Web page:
"The demand for energy continues to increase throughout the world. We know that in order to meet the energy needs of people in central and western Kansas, we must utilize all our resources," Hertel told Kansas Liberty. "As wind technology has improved, we have been able to utilize it as a resource."

Hertel said when you look at the cost as wholesale fuel costs, not including capital costs, wind costs 5 cents per megawatt hour, compared to 10 to 12 cents per megawatt hour for natural gas. Coal averages only 1.5 cents per megawatt hour.

"Therefore, using 2008 dollars, the cost for energy from a wind/natural gas facility is more expensive than the cost of power from coal-fired unit," Hertel said. "If the Holcomb Expansion Project is not built, and we have to rely on wind and gas facilities, the difference in the price for energy would result in an increased cost of $46,909,800 per year for Sunflower's customers. The annual increase in residential electric bills would be approximately $600 per year."

Lisa Linowes, executive director of the Industrial Wind Action Group, said wind supporters often try to pass off the misconception that wind is free when in fact there are costs to consider which fall into two main categories of redundant generation and transmission costs.

Linowes said that because wind power is intermittent and can't be depended on, other reliable forms of generation must still be utilized at the times when the wind is not blowing.

"If the winds diminish suddenly or act erratically, the energy the turbines would have delivered would need to be quickly replaced in order to ensure constant service," Linowes told Kansas Liberty. "This backup generation made available at a moment's notice is very expensive and should be factored in as part of the cost of wind-powered electricity."

Linowes said the other factor, the cost of transmission lines, is a more serious issue as energy produced from wind can't be transported the same as energy produced by natural gas or coal, and so many miles of new transmission lines may be needed to deliver the energy wind-driven units produce.

Wind also receives a disproportionate share of government subsidies. Wind receives a subsidy more than 50 times greater than that paid for coal on the basis of megawatt hours, according to the Industrial Wind Action Group, basing its conclusion on a report released by the U.S. Energy Information Administration.

"These transmission costs, which are borne by the ratepayers and in some instances by the taxpayers, easily run into the billions of dollars," Linowes said. "Bearing in mind that ratepayers are also being asked to pay for upgrades to our existing transmission lines due to aging infrastructure, the cost to build new transmission to wind facilities is additional and could be substantial."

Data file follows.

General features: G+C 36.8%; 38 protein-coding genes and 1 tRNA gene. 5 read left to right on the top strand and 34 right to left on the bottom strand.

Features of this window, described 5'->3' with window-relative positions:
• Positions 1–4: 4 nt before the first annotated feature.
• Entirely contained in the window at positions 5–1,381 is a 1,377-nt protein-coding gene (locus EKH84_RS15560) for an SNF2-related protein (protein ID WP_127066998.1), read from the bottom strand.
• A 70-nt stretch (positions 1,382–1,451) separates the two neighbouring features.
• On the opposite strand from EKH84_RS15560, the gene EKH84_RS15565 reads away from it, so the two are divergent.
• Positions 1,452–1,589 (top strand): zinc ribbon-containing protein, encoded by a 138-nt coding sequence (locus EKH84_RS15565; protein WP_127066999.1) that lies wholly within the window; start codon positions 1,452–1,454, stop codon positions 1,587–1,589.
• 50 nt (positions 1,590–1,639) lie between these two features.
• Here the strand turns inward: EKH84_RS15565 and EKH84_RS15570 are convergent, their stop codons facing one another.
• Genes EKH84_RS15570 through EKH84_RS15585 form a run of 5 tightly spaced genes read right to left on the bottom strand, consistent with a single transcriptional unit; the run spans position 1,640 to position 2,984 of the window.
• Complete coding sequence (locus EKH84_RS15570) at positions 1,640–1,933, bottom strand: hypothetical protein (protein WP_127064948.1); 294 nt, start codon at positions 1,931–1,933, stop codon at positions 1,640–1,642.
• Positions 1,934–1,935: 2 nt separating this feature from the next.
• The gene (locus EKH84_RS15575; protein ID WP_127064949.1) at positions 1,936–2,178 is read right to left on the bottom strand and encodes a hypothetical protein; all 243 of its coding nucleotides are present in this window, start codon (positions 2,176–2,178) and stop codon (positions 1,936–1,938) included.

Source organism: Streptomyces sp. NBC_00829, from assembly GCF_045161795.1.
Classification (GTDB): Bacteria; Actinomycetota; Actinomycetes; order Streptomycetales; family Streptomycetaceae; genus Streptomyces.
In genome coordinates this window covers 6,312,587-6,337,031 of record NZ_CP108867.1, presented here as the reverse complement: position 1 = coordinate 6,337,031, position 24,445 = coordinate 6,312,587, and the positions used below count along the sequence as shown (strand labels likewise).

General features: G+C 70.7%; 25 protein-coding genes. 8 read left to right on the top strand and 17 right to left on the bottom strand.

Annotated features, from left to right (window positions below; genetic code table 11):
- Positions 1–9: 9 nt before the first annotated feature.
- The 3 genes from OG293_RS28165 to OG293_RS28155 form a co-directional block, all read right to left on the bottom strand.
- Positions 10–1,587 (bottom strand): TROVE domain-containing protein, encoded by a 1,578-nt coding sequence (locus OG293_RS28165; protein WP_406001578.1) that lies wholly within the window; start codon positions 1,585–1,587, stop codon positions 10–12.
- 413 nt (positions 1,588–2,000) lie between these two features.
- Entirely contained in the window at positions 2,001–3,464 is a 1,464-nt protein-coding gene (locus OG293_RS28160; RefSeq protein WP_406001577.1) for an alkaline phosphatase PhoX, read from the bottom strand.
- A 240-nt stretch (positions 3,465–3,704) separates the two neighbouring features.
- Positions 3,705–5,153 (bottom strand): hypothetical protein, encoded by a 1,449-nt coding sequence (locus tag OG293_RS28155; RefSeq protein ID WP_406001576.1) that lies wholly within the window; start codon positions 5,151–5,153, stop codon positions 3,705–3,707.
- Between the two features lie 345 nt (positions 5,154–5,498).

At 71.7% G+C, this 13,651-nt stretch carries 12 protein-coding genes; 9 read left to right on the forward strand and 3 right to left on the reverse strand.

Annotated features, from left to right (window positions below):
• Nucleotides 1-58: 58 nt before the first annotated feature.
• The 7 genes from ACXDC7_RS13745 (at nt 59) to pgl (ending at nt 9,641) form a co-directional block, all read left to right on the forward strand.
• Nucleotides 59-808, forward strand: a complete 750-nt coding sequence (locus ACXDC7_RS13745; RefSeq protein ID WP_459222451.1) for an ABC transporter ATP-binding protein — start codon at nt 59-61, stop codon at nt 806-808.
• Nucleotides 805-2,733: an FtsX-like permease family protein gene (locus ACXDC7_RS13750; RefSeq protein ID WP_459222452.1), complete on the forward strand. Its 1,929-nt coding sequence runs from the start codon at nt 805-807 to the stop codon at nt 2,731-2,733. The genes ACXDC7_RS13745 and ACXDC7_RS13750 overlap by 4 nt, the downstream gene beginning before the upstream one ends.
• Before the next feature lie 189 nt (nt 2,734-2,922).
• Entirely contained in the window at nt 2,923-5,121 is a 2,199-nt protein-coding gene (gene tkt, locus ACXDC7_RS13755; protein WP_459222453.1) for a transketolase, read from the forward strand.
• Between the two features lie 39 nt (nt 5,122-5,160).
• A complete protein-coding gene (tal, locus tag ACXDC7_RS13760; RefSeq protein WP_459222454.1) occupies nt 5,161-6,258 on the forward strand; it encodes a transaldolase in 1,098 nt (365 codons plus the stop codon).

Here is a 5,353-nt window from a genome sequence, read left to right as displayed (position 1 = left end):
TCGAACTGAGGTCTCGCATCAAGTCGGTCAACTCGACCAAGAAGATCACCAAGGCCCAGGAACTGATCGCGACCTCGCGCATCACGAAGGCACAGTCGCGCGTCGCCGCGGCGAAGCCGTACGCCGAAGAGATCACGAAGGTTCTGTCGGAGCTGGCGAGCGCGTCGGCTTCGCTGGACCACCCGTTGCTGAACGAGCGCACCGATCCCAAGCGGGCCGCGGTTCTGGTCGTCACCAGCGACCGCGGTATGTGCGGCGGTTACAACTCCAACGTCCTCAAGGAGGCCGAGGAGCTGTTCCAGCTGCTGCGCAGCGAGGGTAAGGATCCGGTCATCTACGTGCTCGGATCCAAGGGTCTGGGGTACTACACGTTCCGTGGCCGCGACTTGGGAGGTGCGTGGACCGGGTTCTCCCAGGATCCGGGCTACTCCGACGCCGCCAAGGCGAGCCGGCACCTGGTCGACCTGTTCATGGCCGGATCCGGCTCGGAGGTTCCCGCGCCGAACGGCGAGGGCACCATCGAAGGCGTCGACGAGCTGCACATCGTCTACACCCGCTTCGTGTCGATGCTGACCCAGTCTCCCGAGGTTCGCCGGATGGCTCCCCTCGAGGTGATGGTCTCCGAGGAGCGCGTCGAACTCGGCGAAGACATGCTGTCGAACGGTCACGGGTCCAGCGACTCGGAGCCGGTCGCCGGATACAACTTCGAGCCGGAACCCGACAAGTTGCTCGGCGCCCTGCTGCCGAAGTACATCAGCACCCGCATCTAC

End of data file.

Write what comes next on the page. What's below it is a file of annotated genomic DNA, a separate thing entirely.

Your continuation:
Linowes said that, in the case of wind, "there may be no direct fuel cost allocations, but we do need to understand and factor in the delivery cost allocations, a factor often omitted."

Linowes also noted that government-related incentives, such as the governor's initiatve to have 20 percent of Kansas' energy source from wind, often cause states to try to build the quickest renewable energy projects, which she says happens to be wind power. Instead, Linowes said states should focus on other renewables such as methane gas, biomass, geothermal and solar power.

"We believe a better option would be to send price signals to the market that encourage those renewables that can produce electricity during peak demand periods and that are built closer to the urban or load centers," she said. "If public monies pay to encourage the development of renewable energy, the public deserves a quality product in return."

Meanwhile, natural gas may not be as plentiful in Kansas as the wind, but the state does produce its share. On Friday, for example, Saxon Oil announced it successfully drilled a shallow gas well in Harvey County.

The project is close to Saxon's Mid Kansas Gas Gathering joint venture.

"We are pleased with the successful test of this well. The Talbot 1-23 well was efficiently drilled, tested and cased in less than 48 hours, and the test gas rates were better than expected," said Richard G. Green, president and CEO of Saxon, in a statement released Friday.

"We have a significant leasehold position around this well," he said. "Saxon plans to maximize development drilling in this area for delivery of gas to our own gathering system."


Source: http://kansasliberty.com/li...

OCT 6 2008
http://www.windaction.org/posts/17466-the-cost-of-energy-is-blowing-in-the-kansas-wind